I asked if there are non-legislative ways for Senators to do something, and your response did not show one, as I pointed out, and you haven't amended with one - because you can't. "Not as effective" is such "hyperbole" as to be meaningless: other than legislation, there's nothing senators can do that is effective at all.

                You really should just agree that what you said wasn't legitimate - though getting you to admit i

                • Hmm. Lots going on here. I think that a disconnect on the discussion's framework is probably at the core. Let's see if we can reign things in.

                  My original reading of the ACs post was of senators as lusers [], wielding legislation as a sword to solve mundane technical problems. ("When all you have is a hammer, every problem looks like a nail.") I thought it to be facetious, and crafted a reply in kind. This may have been foolish, but I did not think it out of place in a Slashdot thread. To be honest, you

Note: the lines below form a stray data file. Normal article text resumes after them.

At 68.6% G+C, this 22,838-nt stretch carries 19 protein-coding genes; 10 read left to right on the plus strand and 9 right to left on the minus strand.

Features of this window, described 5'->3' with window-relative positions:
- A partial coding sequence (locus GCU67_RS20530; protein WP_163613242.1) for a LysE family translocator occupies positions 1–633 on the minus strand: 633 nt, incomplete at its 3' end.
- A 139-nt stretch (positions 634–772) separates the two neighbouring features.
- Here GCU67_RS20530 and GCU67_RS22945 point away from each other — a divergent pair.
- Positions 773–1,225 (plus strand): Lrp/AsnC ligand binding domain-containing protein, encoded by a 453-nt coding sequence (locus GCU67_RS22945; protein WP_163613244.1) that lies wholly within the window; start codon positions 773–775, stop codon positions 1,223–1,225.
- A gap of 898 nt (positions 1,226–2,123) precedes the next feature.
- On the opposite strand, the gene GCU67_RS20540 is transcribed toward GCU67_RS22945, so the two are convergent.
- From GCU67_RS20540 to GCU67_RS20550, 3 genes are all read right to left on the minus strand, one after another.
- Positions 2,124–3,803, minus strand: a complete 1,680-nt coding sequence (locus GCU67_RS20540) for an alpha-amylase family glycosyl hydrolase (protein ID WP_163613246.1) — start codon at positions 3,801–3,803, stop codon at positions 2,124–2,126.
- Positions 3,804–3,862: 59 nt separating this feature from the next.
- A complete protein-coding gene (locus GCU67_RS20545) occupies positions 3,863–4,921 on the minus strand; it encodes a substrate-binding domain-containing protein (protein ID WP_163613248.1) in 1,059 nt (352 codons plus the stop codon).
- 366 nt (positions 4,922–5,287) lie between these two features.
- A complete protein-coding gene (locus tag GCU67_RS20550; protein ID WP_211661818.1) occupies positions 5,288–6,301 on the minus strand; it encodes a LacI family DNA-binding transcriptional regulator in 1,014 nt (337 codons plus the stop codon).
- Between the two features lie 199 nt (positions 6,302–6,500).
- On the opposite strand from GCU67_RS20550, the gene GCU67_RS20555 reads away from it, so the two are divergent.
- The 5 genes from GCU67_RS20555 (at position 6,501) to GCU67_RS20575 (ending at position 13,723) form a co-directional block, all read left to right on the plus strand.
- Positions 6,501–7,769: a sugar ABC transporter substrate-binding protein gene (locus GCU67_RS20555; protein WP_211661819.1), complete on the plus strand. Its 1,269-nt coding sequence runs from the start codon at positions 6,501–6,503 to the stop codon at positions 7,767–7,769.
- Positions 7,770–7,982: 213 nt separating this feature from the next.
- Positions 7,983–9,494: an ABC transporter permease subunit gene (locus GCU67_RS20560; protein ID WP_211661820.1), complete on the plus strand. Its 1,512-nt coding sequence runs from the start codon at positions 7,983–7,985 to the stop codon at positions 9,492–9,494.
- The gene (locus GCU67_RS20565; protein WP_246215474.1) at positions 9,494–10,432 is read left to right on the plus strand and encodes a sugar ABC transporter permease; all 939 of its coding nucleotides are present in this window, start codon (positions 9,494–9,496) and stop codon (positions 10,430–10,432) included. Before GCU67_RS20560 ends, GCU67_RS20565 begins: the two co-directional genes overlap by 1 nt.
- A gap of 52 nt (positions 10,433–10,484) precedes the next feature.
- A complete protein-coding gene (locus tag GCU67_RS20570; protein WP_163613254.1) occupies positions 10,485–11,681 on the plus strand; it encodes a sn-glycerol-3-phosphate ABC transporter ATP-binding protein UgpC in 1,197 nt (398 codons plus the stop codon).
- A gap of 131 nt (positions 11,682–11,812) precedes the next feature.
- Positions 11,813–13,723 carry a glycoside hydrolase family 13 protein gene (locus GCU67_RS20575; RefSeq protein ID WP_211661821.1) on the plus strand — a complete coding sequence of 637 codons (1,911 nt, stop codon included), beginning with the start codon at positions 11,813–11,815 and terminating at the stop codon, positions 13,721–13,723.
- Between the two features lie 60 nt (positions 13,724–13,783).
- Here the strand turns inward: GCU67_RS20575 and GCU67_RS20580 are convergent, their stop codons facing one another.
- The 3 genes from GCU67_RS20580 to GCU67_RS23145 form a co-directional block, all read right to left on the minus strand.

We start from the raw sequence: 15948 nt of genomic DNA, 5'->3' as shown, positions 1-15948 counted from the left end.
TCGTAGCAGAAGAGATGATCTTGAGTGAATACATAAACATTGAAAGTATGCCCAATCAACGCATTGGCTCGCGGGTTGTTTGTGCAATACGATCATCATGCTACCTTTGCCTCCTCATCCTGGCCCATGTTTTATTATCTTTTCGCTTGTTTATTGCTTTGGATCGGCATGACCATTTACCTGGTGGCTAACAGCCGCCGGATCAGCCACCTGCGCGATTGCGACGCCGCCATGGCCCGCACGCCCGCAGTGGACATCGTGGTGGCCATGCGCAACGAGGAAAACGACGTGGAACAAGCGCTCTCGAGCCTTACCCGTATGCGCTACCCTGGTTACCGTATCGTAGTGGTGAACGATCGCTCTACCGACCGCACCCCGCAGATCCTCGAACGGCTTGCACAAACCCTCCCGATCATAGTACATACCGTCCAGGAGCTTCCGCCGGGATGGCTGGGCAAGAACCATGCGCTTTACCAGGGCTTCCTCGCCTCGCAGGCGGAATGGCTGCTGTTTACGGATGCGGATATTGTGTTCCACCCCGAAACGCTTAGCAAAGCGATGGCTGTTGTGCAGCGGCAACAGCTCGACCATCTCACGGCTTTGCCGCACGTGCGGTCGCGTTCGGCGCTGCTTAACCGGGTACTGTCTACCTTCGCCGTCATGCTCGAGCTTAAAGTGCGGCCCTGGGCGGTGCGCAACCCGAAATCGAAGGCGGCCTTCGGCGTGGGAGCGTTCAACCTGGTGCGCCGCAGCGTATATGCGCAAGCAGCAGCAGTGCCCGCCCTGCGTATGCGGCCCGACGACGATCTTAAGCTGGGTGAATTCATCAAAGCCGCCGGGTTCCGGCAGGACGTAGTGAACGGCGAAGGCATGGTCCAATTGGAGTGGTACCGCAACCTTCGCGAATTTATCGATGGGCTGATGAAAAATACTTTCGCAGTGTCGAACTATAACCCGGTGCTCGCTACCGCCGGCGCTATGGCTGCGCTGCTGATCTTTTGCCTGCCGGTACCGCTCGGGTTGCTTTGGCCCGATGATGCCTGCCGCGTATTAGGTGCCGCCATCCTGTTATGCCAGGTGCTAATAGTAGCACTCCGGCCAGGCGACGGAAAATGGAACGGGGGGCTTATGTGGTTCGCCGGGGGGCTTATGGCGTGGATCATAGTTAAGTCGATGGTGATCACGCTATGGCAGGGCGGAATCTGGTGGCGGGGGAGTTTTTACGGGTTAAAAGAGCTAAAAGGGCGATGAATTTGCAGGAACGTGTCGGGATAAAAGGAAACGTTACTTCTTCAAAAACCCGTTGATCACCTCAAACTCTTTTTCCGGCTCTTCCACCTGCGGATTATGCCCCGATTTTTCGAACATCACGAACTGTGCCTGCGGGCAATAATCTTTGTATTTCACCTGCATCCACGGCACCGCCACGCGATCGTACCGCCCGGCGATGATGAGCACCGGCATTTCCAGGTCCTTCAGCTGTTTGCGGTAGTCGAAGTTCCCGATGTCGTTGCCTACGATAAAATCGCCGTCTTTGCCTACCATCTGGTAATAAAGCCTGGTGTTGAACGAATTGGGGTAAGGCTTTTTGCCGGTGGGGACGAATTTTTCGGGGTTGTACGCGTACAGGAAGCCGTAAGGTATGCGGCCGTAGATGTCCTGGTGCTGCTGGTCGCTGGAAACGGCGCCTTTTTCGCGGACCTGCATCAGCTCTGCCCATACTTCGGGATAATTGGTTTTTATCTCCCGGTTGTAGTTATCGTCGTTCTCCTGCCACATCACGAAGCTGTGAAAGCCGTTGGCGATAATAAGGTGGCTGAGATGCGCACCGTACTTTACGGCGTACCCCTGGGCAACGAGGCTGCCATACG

• That's a very thorough and sincere retraction. I appreciate it. I didn't find your subsequent comments to be radically anti-government, and indeed a reasonably anti-government attitude is one of my pride American traits :). I was a little confused when you said that the government should fix what the telcos have left broken, so I'm not surprised you retracted that original statement. And I'm glad, because I despair of the rising tide of insanely anti-government crapola flying around especially on the Intern

                    • Whew! I am glad we have found common ground, because I am interested in discussing the telecom problem, too! I was afraid we would remain at cross purposes and never get around to it. ;c)

                      I feel that I am far too timid in participating in debate; I would like to become more active in such discussions, and Slashdot has helped me become braver in this. I think it is because I am able to choose who I argue with, but more so because I can take the time to ponder what I say. I often fear that if I engage in

                    • I think you're doing fine - I'm not usually as willing to retract, especially when I think the person demanding the retraction is posting "venom" at me in return.

                      I'm looking forward to hearing from you.

    • by horatio ( 127595 )